Malaysian Prime Minister Mahathir Mohamad:
On the Jews
Posted: October 27, 2003
October 21, 2003, interview with The Bangkok Post:
Japanese newspapers put down my talk to me being anti-Semitic….but they pick up one sentence in which I said the Jews control the world.
Well, the reaction of the world shows that they control the world.
Israel is a small country. There are not many Jews in the world. But they are so arrogant they defy the whole world.
I have friends who are Jews. In fact I invited the Israeli cricket team to play in Malaysia, a number of Israeli schoolchildren, so they can meet Muslim schoolchildren in Malaysia and Chinese schoolchildren so that they can see we behave normally. We don't want to kill them.
…many newspapers are owned by the Jews. They only see that angle and they have a powerful influence over the thinking of many people. Only their side of the picture is given now. The Muslims, we are pictured as terrorists, unreasonable people…
October 16, 2003, speech to the Tenth Islamic Summit Conference in Putrajaya, Malaysia:
The Muslims will forever be oppressed and dominated by the Europeans and the Jews.
June 3, 2003, address at Tokyo seminar on Japan's role in Asia's development:
It cannot be that there is no other way. 1.3 billion Muslims cannot be defeated by a few million Jews. There must be a way.
We are actually very strong. 1.3 billion people cannot be simply wiped out. The Europeans killed 6 million Jews out of 12 million. But today the Jews rule this world by proxy. They get others to fight and die for them.
They survived 2000 years of pogroms not by hitting back, but by thinking. They invented and successfully promoted Socialism, Communism, human rights and democracy so that persecuting them would appear to be wrong, so they may enjoy equal rights with others. With these they have now gained control of the most powerful countries and they, this tiny community, have become a world power.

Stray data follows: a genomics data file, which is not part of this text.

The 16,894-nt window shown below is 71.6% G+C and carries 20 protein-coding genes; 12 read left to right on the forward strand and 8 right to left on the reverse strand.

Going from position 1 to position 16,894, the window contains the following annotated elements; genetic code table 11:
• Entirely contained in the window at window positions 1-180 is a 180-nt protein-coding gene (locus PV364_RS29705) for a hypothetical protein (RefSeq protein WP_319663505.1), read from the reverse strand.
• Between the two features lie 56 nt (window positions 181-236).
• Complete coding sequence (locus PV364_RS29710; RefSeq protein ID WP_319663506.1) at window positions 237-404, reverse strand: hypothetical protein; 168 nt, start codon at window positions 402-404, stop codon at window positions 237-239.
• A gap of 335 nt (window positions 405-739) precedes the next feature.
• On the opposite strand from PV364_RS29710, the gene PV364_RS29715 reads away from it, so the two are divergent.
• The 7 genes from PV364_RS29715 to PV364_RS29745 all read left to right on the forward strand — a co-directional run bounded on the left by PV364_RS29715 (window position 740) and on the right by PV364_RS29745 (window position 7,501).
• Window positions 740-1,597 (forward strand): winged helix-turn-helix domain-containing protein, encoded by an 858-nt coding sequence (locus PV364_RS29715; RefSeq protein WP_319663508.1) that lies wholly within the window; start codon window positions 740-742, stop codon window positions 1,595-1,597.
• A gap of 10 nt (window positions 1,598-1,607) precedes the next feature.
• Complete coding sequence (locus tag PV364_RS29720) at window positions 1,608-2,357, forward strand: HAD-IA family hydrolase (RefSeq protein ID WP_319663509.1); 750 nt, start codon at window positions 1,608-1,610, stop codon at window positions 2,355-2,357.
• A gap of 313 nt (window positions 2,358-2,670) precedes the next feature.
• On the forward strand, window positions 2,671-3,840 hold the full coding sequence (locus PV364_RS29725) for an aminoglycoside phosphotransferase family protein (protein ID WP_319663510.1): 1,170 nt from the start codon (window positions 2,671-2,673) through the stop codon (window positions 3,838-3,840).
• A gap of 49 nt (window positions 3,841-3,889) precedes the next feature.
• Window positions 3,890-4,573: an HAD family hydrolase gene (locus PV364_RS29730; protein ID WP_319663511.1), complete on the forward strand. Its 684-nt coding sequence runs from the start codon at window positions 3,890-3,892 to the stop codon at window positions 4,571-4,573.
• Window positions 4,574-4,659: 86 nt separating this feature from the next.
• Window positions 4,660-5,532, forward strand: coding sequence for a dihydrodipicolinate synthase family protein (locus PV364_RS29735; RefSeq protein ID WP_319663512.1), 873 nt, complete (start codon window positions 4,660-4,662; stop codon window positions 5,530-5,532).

Of late because of their power and their apparent success they have become arrogant. And arrogant people, like angry people will make mistakes, will forget to think.
"… Europeans, nominally at least are Christians and as Christians their old enmity towards Islam in particular still color their thinking. They were at one time more anti-Jew or anti-Semitic. But horrified by the Holocaust, they now bend over backwards in order to atone for their crimes. Such is their about-turn that they are willing to tolerate the crimes committed by Israel." (BBC Monitoring, June 4, 2003.)
December 13, 2002, address at a United Nations symposium on Islam at UN University in Tokyo:
"If the Arabs who before were not terrorists are today willing to commit suicide in order to fight against the Israelis or Americans, there must be a reason for it. And the reason is that they feel that Americans and the Jews and the Europeans have been unjust to them." (BBC Monitoring, December 13, 2002.)
January 2002: In a statement made prior to hosting an international meeting of Muslim countries on terrorism, Mahathir said of terrorism:
"At the moment the definition tends to be confined only to Islamic nations and Muslims at large whereas Israel and the Jews are also terrorist state or people." (BBC Monitoring, January 30, 2002.)
1997: Mahathir overcame opposition from the Malaysian Parliament and Islamic groups to bring an Israeli cricket team to Malaysia in 1997. He also sponsors Israeli students on two-week study tours to Malaysia "because we believe there should be understanding between Muslims and Jews." (Los Angeles Times, April 24, 1999).